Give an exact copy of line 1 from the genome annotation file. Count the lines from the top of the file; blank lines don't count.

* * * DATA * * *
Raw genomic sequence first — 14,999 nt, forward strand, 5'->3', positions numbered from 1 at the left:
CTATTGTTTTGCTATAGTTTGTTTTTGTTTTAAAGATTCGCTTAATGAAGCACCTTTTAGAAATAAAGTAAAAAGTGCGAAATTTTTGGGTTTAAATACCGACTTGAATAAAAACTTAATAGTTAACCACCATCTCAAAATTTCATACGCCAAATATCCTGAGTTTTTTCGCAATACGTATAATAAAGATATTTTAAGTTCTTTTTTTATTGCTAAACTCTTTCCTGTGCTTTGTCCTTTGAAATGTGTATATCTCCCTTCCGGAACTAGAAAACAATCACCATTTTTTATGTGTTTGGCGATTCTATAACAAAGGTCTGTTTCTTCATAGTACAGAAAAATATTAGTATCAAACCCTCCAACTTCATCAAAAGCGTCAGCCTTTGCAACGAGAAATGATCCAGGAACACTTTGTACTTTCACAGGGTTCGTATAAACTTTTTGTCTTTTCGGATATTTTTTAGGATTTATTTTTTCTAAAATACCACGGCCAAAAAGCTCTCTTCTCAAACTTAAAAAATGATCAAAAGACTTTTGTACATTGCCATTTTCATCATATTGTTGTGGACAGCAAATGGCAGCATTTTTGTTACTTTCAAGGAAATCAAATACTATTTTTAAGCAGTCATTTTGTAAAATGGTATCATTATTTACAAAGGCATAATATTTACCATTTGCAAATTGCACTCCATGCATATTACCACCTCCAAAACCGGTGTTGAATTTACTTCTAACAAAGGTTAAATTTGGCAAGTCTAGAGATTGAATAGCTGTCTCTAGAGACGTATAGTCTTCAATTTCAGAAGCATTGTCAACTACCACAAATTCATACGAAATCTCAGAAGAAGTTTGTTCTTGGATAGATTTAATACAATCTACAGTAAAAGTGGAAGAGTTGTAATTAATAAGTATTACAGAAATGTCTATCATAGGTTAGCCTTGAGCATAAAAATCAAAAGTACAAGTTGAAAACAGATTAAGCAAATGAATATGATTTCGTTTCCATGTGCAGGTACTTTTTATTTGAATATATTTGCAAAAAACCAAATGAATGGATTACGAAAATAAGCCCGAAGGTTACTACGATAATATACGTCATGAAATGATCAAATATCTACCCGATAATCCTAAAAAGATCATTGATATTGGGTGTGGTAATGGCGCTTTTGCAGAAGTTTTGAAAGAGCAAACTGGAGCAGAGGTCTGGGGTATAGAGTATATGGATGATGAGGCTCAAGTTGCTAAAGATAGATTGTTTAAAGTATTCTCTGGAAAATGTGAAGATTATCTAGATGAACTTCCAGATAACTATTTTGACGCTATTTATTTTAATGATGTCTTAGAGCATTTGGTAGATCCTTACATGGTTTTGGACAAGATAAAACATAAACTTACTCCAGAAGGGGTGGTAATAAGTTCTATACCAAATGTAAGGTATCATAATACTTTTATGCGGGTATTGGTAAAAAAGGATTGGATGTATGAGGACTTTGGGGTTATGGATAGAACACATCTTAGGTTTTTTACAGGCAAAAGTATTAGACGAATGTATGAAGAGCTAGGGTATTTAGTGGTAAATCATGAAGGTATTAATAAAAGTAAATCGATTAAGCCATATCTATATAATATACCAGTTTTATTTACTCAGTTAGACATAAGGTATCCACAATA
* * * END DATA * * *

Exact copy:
Raw genomic sequence first — 14,999 nt, forward strand, 5'->3', positions numbered from 1 at the left: